Fortunately, most lectins found in the diet are not quite so life threatening, although they can cause a variety of other problems, especially if they are specific to a particular blood type. For the most part our immune systems protect us from lectins. Ninety-five percent of the lectins we absorb from our typical diets are sloughed off by the body. But at least 5 percent of the lectins we eat are filtered into the bloodstream, where they react with and destroy red and white blood cells. The actions of lectins in the digestive tract can be even more powerful. There they often create a violent inflammation of the sensitive mucous of the intestines, and this agglutinative action may mimic food allergies. Even a minute quantity of a lectin is capable of agglutinating a huge number of cells if the particular blood type is reactive.
Signs that you might be experiencing problems from lectins in your diet:
- Bloating and flatulence after meals
- Changes in bowel habits
- Achy joints and muscles
- Hormonal fluctuations
- Skin eruptions
- Fatigue and tiredness
This is not to say that you should suddenly become fearful of every food you eat. After all, lectins are widely abundant in legumes, seafood, grains, and vegetables. It’s hard to bypass them. The key is to avoid the lectins that agglutinate your particular cells—determined by your blood type. For example, wheat germ agglutinin, the most common lectin found in wheat, binds to the lining of the small intestine, causing substantial reactions and irritation in some blood types – especially Type O.
Lectins vary widely, according to their source. For example, the lectin found in wheat has a different shape from the lectin found in soy, and attaches to a different combination of sugars; each of these foods is dangerous for some blood types, but can sometimes be beneficial for others. In the case of blood type A and soy, the lectin in soy can actually help the immune system keep guard against cellular changes that could go on to be problematic.
Many people with joint problems feel that avoiding the nightshade vegetables such as tomatoes, eggplant, and white potatoes seem to help their symptoms. That’s not surprising, since most nightshades are very high in lectins.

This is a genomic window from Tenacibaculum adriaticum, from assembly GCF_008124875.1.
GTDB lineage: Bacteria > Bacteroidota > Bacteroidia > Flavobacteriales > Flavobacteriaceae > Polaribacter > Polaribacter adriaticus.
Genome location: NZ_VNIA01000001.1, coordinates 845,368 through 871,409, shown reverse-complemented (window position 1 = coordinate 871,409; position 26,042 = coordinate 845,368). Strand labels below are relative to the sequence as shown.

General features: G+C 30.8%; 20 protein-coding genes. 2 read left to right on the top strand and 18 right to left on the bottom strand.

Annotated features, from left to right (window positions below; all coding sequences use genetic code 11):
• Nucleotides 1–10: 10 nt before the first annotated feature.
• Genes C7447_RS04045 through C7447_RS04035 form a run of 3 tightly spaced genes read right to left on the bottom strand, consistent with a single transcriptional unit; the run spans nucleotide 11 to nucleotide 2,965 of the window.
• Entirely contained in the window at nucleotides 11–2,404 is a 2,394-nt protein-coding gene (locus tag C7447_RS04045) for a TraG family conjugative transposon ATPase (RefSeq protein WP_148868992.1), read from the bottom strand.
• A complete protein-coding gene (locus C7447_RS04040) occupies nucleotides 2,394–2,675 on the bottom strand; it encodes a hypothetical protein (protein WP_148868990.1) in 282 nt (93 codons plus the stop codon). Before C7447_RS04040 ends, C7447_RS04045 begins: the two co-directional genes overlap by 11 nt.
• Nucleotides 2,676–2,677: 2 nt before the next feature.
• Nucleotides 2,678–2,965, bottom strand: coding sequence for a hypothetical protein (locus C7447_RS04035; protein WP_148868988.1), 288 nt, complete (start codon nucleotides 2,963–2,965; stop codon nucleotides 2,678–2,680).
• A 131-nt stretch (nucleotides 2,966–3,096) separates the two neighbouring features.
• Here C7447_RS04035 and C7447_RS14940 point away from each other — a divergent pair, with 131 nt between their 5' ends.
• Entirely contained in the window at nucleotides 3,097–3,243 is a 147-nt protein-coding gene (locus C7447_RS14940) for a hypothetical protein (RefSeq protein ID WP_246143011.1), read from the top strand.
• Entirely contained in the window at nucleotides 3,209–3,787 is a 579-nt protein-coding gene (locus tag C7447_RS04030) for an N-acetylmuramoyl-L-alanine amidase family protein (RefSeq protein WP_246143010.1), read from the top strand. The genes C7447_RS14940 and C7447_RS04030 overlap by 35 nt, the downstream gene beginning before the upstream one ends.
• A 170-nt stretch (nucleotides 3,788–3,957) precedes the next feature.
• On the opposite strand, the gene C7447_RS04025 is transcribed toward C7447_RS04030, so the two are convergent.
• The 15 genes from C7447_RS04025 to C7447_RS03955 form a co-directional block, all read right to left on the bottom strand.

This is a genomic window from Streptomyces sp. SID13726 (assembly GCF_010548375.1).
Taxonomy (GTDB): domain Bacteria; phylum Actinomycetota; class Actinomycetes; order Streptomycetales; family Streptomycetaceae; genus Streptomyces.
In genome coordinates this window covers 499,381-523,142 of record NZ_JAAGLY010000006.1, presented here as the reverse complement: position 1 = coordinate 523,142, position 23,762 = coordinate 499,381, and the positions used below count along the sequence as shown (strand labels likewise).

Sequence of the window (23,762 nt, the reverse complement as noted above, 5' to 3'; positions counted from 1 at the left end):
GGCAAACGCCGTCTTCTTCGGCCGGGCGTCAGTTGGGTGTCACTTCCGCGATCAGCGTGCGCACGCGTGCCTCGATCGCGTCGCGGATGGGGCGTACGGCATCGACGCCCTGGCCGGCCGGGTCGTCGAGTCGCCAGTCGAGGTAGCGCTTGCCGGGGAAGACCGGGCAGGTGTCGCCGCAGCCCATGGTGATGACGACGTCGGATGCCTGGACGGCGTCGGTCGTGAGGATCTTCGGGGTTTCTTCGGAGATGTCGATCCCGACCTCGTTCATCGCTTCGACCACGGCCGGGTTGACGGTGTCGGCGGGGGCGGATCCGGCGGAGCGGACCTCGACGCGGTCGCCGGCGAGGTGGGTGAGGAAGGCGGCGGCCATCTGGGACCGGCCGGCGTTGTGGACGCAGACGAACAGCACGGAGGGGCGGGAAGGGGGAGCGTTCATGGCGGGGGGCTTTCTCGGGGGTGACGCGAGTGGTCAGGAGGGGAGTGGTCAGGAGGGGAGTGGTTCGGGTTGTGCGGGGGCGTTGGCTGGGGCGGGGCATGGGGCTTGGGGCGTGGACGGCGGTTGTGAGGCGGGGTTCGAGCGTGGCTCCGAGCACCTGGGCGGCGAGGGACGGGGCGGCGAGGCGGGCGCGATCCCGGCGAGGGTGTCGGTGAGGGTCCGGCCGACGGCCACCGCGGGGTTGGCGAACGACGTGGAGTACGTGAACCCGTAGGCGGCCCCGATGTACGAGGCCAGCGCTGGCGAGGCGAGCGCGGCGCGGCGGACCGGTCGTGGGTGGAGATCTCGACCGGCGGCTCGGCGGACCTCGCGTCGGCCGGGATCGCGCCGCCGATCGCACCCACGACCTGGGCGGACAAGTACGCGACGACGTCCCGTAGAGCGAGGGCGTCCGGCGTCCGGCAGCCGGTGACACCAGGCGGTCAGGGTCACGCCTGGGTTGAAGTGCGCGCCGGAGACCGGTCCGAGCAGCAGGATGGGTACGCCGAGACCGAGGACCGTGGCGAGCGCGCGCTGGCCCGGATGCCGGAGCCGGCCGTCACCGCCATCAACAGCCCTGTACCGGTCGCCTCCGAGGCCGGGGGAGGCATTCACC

Common Foods to Avoid For Each Blood Type That Contain Harmful Lectins
- Soybean oil
- Kidney bean
- Lima bean
- Garbanzo bean
- Fava bean
Lectins: A Summary
Lots of information on lectins can be found on the internet. Unfortunately, the great majority of it is either extremely technical or just wrong to some degree or another. One common misconception is that all lectins in foods are inactivated either by heating, or through the process of digestion. This is true, but only to a certain degree. Some lectins, such as the lectins from beans, are usually rendered inactive by slow and long cooking, but this may not result in all lectins being inactivated. Studies have shown that a percentage does tend to resist destruction, despite heating. Other lectins, such as the lectin from bananas, actually become more potent after heating. Digestive juices can inactivate lectins, but many people simply do not have the levels of stomach acid to do this. If you currently suffer from digestive problems, it is more than likely that you have some degree of lectin sensitivity, and following the diet prescribed for your blood type is the best way to start the healing.
Lectin Blocking with Deflect
Deflect is a natural product I designed composed of 'blocking sugars' designed to interfere with the adherence of troublesome dietary lectins. Since many lectins are ABO blood type specific, there are four different Deflect formulas: one for each blood type. The blocking sugars in Deflect can be considered 'sacrificial molecules' that attach to carbohydrate receptors on the lectins, rendering them unable to bind to the cells of the body. The Deflect formulas provide a source of free blocking amino sugars, which bind and block lectins before they can attach to the cells. Since each blood type is susceptible to lectins with different carbohydrate specificities, I designed formulas to block lectins by using mono and polysaccharides specific for each blood type.
To learn more about Deflect, Click Here.
To read a more technical paper about lectins, Click Here.
Click Here to read more helpful articles about the Blood Type Diet.
Reviewed/ Revised: March 3, 2015